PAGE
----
I recommend a long investment in Allegion (NYSE: ALLE). Allegion is a leading global provider of mechanical and electronic security products that include key systems, exit devices, and other access control solutions. The business was part of Ingersoll Rand, before being spun-off in late 2013. The company generated $2.1B of revenue in 2013, with the majority of its exposure coming from US non-residential end-markets where it is the #2 player behind Assa Abloy. ~53% of revenue is estimated to come from remodels and rebuilds with the remainder form new construction. The Company also skews towards non-resi construction with ~half of total sales coming from North American non-residential construction, ~31% from RoW non-resi construction and the remainder from (mostly American) resi construction. The Company is in a position with alot of levers to pull to help improve margins and lead to signficant earnings growth.
- Americas: ~72% of revenue and ~98% of EBIT.
- Company manufactures access and security systems including locks, door access points (hinges, exit bars, frames etc) and related products under dozens of brands via 10 production facilities.
- NA segment mostly US (~64% of total sales) although LatAm is growing
- As the largest access and mechanical security company in the US, Company realizes advantages from scale and has EBIT margins +25% in the region, despite soft construction environment.
- Europe: ~20% of revenue and breakeven EBIT
- Company has performed poorly in Europe and margins there are flat to slightly negative v historical average in m/HSD and peers in the region in double digits.
- European construction market has obviously been weak which has created a persistent headwind to leveraging volumes.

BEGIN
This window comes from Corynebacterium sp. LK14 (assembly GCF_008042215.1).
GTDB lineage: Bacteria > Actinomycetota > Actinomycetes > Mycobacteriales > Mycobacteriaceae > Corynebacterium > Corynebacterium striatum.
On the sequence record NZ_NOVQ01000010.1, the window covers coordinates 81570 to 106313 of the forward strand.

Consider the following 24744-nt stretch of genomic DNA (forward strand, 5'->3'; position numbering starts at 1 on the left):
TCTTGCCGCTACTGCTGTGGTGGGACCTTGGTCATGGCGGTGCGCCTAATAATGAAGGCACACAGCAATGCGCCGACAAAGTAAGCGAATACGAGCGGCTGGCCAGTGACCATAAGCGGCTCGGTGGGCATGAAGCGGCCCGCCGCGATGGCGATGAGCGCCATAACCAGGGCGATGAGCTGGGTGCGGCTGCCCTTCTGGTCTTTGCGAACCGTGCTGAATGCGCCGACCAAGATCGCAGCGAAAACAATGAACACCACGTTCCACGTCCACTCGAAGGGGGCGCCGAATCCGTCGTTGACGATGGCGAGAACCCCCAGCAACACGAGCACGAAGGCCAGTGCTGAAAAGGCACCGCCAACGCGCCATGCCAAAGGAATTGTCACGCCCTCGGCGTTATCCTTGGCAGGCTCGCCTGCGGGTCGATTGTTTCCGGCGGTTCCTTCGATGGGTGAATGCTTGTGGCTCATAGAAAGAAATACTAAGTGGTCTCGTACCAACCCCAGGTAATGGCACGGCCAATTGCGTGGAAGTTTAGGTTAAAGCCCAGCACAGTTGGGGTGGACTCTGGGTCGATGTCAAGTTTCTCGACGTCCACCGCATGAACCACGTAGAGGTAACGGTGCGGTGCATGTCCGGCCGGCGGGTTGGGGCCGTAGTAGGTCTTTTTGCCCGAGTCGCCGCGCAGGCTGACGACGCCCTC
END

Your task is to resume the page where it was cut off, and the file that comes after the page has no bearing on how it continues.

- APAC: ~8% of revenue and ~1% of EBIT
- Significant opportunities across geographies:
- North America
- Residential and commercial security business had been run separately within IR (they were in different divisions within the co). Arguably running them together ought to create some synergies
- High incremental margins means recovery in non-resi construction spending should drive earnings in NA
- On the commercial side of the business, almost all their revenue goes through distribution, with architects and consulting engineers specifying the access control system. This combined with varied and stringent municipal and state building codes as well as a high level of buildable combinations significantly reduces the amount of price pressure in the market.
- Europe should be a significant margin opportunity with identifiable self-help drivers. As context, this segment is breakeven today compared to historical averages of 8-10% and current peer margins (ie Assa Abloy) of up to 17% in Europe. The key issue is that while the company’s Southern European end-markets are down 40%+ from the peak and unclear if the cost structure changed at all. This creates a large opportunity for overhead savings that current management is already executing on after it was ignored as part of Ingersoll. In addition, the same LEAN team that improved US margins from the low 20s to the mid/high-20s is just now getting started in Europe. There should be a real efficiency opportunity here given Europe is 20% of sales yet represents ~55% of the business inventory.
- The co has 6 plants in Europe (v 5 in NA despite NA sales being ~4x higher) which means much lower fixed cost leveraging.
- Additionally, European volumes have been challenged by macro situation in Europe and should benefit as volumes increase in a less bad economic environment.
- Management is targeting 4% EBIT margins in ’14 and 10% by ’16 which doesn’t include footprint rationalization or material volume increases.
- Tax rate opportunity: